Mark Zuckerberg once suggested Facebook Inc. (FB - Get Report) would start monetizing Facebook Messenger after the messaging app topped a billion users. With Messenger now above 1.2 billion monthly active users (MAUs), Zuck's company is gradually starting to make good on his prediction. And WhatsApp, which has amassed a similar number of MAUs, might not be too far behind on the monetization path.
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On Tuesday, July 11th, Messenger exec Stan Chudnovsky disclosed a beta test through which Messenger home screen ads have been shown to Australian and Thai users would be rolled out worldwide in the coming weeks to a small percentage of users. The ads have much in common with news feed ads shown on Facebook proper, and typically feature a photo, text and a link urging a viewer to do something like shop for products, learn more about an item, sign up for a service or start a Messenger conversation with a business.
Importantly, given how Facebook towers over the social advertising landscape, Chudnovsky says the ads leverage the same targeting tools available for Facebook and Instagram ads. And from the looks of things, it shouldn't be too hard to repurpose certain types of news feed ads for Messenger.
In addition to the home screen ads, Facebook has experimented with letting businesses that a user has already interacted with pay to re-engage them via "sponsored messages" that appear in Messenger. And though this is a more indirect means of monetizing, Facebook has long given news feed ad buyers the option to include a link in their ads that lets users message the business.
Though Zuckerberg and others at Facebook once voiced skepticism about using ads to monetize messaging apps, Chudnovsky is singing a very different tune today. "[Advertising is] not necessarily everything, but it's definitely how we're going to be making money right now... there are some other business models we are exploring as well, but they're all around ads one way or another," he told VentureBeat.
One of those "other business models" could involve indirectly monetizing transactions. Facebook Messenger's bot platform began supporting payments last September, and it's easy to see Facebook giving creators of commerce-related bots the chance to promote their bots via ads. Likewise, developers supporting Facebook's Instant Games platform -- it works on both Messenger and the news feed -- could buy ads promoting titles that are monetized via in-game purchases (Facebook gets a 30% cut on them).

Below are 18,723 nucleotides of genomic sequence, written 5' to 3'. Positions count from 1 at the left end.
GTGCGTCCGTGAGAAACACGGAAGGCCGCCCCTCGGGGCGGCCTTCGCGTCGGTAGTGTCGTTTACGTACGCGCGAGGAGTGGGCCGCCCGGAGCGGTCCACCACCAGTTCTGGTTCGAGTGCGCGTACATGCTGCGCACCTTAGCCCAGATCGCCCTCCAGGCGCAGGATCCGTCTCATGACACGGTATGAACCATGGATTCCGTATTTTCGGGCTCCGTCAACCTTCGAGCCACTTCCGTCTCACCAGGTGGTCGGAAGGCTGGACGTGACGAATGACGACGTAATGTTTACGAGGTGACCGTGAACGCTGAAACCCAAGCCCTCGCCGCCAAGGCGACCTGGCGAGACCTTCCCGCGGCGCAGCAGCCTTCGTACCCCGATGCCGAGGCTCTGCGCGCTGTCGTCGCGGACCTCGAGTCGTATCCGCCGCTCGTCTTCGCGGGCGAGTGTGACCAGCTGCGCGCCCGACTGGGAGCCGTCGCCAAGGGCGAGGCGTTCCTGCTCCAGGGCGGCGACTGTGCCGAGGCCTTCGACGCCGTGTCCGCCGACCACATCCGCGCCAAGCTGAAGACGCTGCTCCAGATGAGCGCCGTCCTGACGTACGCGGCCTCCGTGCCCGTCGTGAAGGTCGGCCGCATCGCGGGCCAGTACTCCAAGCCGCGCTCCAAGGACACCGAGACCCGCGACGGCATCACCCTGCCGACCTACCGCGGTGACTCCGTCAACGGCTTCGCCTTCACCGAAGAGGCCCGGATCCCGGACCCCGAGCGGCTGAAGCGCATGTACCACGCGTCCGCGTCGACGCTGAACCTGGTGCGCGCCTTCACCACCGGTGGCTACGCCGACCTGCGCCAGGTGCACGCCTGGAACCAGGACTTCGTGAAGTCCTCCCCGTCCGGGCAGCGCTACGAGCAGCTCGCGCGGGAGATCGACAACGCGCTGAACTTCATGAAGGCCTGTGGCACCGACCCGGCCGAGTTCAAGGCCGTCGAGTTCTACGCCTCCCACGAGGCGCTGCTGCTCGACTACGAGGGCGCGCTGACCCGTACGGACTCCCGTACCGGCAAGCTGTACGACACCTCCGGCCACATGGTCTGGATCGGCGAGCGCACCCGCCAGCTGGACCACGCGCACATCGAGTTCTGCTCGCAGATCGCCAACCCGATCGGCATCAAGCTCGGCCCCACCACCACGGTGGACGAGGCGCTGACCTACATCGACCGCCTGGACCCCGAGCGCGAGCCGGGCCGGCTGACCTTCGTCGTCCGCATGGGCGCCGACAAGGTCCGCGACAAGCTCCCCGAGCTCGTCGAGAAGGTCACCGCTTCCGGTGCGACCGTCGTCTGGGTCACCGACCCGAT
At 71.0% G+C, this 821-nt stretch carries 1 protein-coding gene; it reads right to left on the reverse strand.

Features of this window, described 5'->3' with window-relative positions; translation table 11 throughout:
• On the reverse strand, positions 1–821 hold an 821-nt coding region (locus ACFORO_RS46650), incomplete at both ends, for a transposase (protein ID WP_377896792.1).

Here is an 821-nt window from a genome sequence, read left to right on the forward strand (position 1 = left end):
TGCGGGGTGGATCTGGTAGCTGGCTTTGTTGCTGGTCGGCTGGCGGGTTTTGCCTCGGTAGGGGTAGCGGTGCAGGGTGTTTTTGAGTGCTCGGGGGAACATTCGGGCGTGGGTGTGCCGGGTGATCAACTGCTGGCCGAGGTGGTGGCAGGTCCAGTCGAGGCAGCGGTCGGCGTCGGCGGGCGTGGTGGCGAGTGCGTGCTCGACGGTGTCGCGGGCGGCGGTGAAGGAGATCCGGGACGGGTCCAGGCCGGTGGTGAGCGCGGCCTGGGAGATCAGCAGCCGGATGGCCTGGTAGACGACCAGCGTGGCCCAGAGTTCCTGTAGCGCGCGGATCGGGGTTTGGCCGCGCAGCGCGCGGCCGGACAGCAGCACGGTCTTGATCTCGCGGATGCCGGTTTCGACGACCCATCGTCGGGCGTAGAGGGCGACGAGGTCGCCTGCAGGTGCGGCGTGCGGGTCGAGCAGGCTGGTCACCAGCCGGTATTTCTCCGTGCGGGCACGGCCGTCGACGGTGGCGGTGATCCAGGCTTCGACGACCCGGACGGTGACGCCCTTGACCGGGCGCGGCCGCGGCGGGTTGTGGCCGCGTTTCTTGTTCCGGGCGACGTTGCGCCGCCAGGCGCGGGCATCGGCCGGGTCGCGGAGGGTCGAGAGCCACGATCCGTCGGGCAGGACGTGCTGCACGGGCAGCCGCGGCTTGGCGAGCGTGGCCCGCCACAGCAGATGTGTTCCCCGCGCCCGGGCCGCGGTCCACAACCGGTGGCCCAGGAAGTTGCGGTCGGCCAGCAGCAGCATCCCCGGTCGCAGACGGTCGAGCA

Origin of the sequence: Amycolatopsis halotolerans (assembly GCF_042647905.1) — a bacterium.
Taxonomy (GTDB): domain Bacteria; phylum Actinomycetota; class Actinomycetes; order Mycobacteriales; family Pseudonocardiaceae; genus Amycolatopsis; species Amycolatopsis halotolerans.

WhatsApp, which prior to its acquisition by Facebook published a blog post titled "Why we don't sell ads," remains ad-free for the moment. But some moves made over the last 12 months suggest it's only a matter of time before this changes.
Since then, WhatsApp has begun testing a platform for letting businesses message users, and has been surveying users on the degree to which they use its app to talk with businesses. And last month, the company was reported to be planning to migrate its services from IBM's cloud data centers to Facebook's, a move that could ease integration with Facebook's ad infrastructure.
Both Messenger and WhatsApp, meanwhile, should be able to monetize their recently-launched Snapchat Stories clones, Messenger Day and WhatsApp Status. Instagram is already selling video ads for its Stories clone, which now has over 250 million daily active users (DAUs). WhatsApp Status had 175 million DAUs as of early May, while Messenger Day (from the looks of things) has struggled to gain a following.
Facebook's new Camera Effects augmented reality (AR) platform, which lets artists and developers create AR content that can be added to photos and videos being recorded within the camera features built into Facebook apps, provides another monetization option. Snap Inc. (SNAP - Get Report) does brisk business selling sponsored lenses and geofilters that users can add to photos and videos, and Camera Effects opens the door for Facebook to do something similar.
In recent earnings calls, Zuckerberg has talked about how the process of monetizing Facebook's messaging apps would be one in which user-to-user interactions paved the way for organic interactions with brands and businesses, which in turn paved the way for "sponsored" interactions. This process has already played out in full on Instagram, and should gradually play out on both Messenger and WhatsApp, even if one is a little further along than the other.
Considering the kind of ad revenue that apps like WeChat, Line and Snapchat are able to pull in from their user bases, Messenger and WhatsApp still feel like underappreciated parts of Facebook's empire. Even after its recent selloff, Snap is valued at $100 per DAU. Though it's tough to justify that kind of valuation for Messenger and WhatsApp, since much larger portions of their user bases come from emerging markets, even a valuation of $30 per MAU would mean the apps have a combined value north of $72 billion.
Slowly but steadily, Facebook is showing how its messaging apps could justify such valuations, if not something greater, by becoming vital parts of its ad empire.
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